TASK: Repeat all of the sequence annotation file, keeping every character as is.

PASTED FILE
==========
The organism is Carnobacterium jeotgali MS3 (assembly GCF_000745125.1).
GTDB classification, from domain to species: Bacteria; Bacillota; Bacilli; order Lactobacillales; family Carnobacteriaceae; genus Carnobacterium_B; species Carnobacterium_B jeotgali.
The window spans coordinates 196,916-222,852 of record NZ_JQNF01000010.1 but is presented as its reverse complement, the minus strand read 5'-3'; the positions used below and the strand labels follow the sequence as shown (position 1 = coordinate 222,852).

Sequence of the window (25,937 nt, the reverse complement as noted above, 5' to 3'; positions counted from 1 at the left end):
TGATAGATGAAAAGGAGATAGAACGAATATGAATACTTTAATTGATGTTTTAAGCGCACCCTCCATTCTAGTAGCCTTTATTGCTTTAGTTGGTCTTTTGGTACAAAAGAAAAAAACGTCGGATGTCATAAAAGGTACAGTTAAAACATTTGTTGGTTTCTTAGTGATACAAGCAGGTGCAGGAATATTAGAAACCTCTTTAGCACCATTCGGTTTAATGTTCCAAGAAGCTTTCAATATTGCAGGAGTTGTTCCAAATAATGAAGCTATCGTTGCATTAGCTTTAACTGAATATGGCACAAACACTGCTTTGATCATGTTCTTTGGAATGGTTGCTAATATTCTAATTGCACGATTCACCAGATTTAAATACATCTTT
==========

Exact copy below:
The organism is Carnobacterium jeotgali MS3 (assembly GCF_000745125.1).
GTDB classification, from domain to species: Bacteria; Bacillota; Bacilli; order Lactobacillales; family Carnobacteriaceae; genus Carnobacterium_B; species Carnobacterium_B jeotgali.
The window spans coordinates 196,916-222,852 of record NZ_JQNF01000010.1 but is presented as its reverse complement, the minus strand read 5'-3'; the positions used below and the strand labels follow the sequence as shown (position 1 = coordinate 222,852).

Sequence of the window (25,937 nt, the reverse complement as noted above, 5' to 3'; positions counted from 1 at the left end):
TGATAGATGAAAAGGAGATAGAACGAATATGAATACTTTAATTGATGTTTTAAGCGCACCCTCCATTCTAGTAGCCTTTATTGCTTTAGTTGGTCTTTTGGTACAAAAGAAAAAAACGTCGGATGTCATAAAAGGTACAGTTAAAACATTTGTTGGTTTCTTAGTGATACAAGCAGGTGCAGGAATATTAGAAACCTCTTTAGCACCATTCGGTTTAATGTTCCAAGAAGCTTTCAATATTGCAGGAGTTGTTCCAAATAATGAAGCTATCGTTGCATTAGCTTTAACTGAATATGGCACAAACACTGCTTTGATCATGTTCTTTGGAATGGTTGCTAATATTCTAATTGCACGATTCACCAGATTTAAATACATCTTT